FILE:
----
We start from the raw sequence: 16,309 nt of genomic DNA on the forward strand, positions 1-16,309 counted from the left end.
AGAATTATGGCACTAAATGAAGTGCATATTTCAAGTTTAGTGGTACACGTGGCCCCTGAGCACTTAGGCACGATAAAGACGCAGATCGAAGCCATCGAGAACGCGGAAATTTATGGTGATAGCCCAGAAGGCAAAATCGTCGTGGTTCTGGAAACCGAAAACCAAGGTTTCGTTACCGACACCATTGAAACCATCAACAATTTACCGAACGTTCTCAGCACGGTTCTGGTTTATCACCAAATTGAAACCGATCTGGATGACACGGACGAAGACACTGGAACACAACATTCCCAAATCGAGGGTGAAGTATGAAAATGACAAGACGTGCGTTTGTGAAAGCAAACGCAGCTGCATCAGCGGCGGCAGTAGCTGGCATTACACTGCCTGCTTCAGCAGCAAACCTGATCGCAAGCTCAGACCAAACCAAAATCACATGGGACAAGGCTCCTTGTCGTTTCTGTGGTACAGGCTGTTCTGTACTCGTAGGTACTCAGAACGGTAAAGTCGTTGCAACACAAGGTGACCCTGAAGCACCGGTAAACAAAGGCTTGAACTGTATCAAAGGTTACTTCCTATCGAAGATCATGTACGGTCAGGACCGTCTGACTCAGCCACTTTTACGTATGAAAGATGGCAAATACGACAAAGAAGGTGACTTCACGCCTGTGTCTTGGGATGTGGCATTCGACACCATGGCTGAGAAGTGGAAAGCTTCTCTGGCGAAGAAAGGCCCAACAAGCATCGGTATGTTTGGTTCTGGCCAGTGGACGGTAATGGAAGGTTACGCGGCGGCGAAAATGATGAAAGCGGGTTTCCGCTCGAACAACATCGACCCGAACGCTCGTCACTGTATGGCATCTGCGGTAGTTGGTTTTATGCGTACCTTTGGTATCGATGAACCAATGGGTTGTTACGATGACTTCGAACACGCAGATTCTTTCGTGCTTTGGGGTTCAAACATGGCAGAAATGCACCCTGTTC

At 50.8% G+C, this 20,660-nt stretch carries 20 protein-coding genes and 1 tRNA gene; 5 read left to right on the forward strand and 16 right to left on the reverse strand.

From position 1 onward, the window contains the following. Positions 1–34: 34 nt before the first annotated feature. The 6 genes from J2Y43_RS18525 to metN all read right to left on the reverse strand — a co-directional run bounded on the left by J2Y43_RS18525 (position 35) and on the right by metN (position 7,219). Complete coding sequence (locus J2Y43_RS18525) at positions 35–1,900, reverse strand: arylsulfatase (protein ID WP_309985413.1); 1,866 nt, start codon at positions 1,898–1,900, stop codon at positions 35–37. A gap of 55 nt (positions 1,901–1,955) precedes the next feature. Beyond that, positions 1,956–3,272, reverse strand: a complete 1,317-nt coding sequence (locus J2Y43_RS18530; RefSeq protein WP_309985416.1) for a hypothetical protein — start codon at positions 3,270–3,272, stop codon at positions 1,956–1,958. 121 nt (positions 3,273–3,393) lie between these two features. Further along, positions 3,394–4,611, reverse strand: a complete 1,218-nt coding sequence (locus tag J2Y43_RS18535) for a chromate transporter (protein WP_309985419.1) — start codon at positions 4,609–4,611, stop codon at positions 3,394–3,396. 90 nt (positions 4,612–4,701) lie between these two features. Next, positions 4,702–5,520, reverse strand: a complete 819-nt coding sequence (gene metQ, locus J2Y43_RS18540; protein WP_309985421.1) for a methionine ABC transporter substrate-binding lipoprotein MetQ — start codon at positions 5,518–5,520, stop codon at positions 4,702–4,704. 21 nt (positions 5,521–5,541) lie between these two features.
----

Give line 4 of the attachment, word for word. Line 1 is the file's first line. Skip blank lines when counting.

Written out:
From position 1 onward, the window contains the following. Positions 1–34: 34 nt before the first annotated feature. The 6 genes from J2Y43_RS18525 to metN all read right to left on the reverse strand — a co-directional run bounded on the left by J2Y43_RS18525 (position 35) and on the right by metN (position 7,219). Complete coding sequence (locus J2Y43_RS18525) at positions 35–1,900, reverse strand: arylsulfatase (protein ID WP_309985413.1); 1,866 nt, start codon at positions 1,898–1,900, stop codon at positions 35–37. A gap of 55 nt (positions 1,901–1,955) precedes the next feature. Beyond that, positions 1,956–3,272, reverse strand: a complete 1,317-nt coding sequence (locus J2Y43_RS18530; RefSeq protein WP_309985416.1) for a hypothetical protein — start codon at positions 3,270–3,272, stop codon at positions 1,956–1,958. 121 nt (positions 3,273–3,393) lie between these two features. Further along, positions 3,394–4,611, reverse strand: a complete 1,218-nt coding sequence (locus tag J2Y43_RS18535) for a chromate transporter (protein WP_309985419.1) — start codon at positions 4,609–4,611, stop codon at positions 3,394–3,396. 90 nt (positions 4,612–4,701) lie between these two features. Next, positions 4,702–5,520, reverse strand: a complete 819-nt coding sequence (gene metQ, locus J2Y43_RS18540; protein WP_309985421.1) for a methionine ABC transporter substrate-binding lipoprotein MetQ — start codon at positions 5,518–5,520, stop codon at positions 4,702–4,704. 21 nt (positions 5,521–5,541) lie between these two features.